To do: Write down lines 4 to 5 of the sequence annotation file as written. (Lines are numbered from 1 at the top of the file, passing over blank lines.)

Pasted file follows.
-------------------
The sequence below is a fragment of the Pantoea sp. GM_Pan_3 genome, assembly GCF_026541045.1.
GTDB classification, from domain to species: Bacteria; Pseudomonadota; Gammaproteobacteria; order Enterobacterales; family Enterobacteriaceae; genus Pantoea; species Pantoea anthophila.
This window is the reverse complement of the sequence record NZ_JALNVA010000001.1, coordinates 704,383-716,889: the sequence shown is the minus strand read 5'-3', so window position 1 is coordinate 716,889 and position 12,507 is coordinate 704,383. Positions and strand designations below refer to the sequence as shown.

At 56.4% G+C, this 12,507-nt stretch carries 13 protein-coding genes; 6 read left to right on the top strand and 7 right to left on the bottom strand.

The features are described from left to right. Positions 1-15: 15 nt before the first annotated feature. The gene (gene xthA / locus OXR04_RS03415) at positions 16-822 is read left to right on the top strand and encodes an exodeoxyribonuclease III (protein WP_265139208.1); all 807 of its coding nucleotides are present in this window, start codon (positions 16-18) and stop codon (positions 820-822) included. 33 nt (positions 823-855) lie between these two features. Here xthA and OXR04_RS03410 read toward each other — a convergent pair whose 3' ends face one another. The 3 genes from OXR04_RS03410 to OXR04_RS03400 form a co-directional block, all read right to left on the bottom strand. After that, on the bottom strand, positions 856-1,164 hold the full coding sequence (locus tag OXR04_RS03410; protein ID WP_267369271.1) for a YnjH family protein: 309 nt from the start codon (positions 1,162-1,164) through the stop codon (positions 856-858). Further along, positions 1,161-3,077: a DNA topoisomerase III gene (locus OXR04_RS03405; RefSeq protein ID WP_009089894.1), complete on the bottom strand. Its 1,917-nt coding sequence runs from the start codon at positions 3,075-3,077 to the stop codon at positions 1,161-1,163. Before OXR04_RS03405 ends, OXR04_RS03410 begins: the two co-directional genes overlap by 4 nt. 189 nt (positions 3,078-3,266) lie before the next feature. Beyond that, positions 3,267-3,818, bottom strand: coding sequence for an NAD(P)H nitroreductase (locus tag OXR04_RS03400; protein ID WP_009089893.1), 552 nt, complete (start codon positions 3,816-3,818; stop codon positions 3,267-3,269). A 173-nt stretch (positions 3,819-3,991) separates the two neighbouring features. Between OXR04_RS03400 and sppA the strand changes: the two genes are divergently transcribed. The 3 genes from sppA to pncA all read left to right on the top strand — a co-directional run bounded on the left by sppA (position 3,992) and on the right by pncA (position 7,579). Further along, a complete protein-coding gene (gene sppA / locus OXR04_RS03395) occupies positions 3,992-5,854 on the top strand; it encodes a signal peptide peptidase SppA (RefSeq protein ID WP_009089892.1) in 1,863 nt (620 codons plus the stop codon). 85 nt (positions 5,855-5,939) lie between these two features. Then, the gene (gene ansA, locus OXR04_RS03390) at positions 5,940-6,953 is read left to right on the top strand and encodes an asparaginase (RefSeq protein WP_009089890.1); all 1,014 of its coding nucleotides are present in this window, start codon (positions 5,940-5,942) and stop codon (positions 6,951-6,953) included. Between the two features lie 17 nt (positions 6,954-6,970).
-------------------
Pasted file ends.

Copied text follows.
At 56.4% G+C, this 12,507-nt stretch carries 13 protein-coding genes; 6 read left to right on the top strand and 7 right to left on the bottom strand.

The features are described from left to right. Positions 1-15: 15 nt before the first annotated feature. The gene (gene xthA / locus OXR04_RS03415) at positions 16-822 is read left to right on the top strand and encodes an exodeoxyribonuclease III (protein WP_265139208.1); all 807 of its coding nucleotides are present in this window, start codon (positions 16-18) and stop codon (positions 820-822) included. 33 nt (positions 823-855) lie between these two features. Here xthA and OXR04_RS03410 read toward each other — a convergent pair whose 3' ends face one another. The 3 genes from OXR04_RS03410 to OXR04_RS03400 form a co-directional block, all read right to left on the bottom strand. After that, on the bottom strand, positions 856-1,164 hold the full coding sequence (locus tag OXR04_RS03410; protein ID WP_267369271.1) for a YnjH family protein: 309 nt from the start codon (positions 1,162-1,164) through the stop codon (positions 856-858). Further along, positions 1,161-3,077: a DNA topoisomerase III gene (locus OXR04_RS03405; RefSeq protein ID WP_009089894.1), complete on the bottom strand. Its 1,917-nt coding sequence runs from the start codon at positions 3,075-3,077 to the stop codon at positions 1,161-1,163. Before OXR04_RS03405 ends, OXR04_RS03410 begins: the two co-directional genes overlap by 4 nt. 189 nt (positions 3,078-3,266) lie before the next feature. Beyond that, positions 3,267-3,818, bottom strand: coding sequence for an NAD(P)H nitroreductase (locus tag OXR04_RS03400; protein ID WP_009089893.1), 552 nt, complete (start codon positions 3,816-3,818; stop codon positions 3,267-3,269). A 173-nt stretch (positions 3,819-3,991) separates the two neighbouring features. Between OXR04_RS03400 and sppA the strand changes: the two genes are divergently transcribed. The 3 genes from sppA to pncA all read left to right on the top strand — a co-directional run bounded on the left by sppA (position 3,992) and on the right by pncA (position 7,579). Further along, a complete protein-coding gene (gene sppA / locus OXR04_RS03395) occupies positions 3,992-5,854 on the top strand; it encodes a signal peptide peptidase SppA (RefSeq protein ID WP_009089892.1) in 1,863 nt (620 codons plus the stop codon). 85 nt (positions 5,855-5,939) lie between these two features. Then, the gene (gene ansA, locus OXR04_RS03390) at positions 5,940-6,953 is read left to right on the top strand and encodes an asparaginase (RefSeq protein WP_009089890.1); all 1,014 of its coding nucleotides are present in this window, start codon (positions 5,940-5,942) and stop codon (positions 6,951-6,953) included. Between the two features lie 17 nt (positions 6,954-6,970).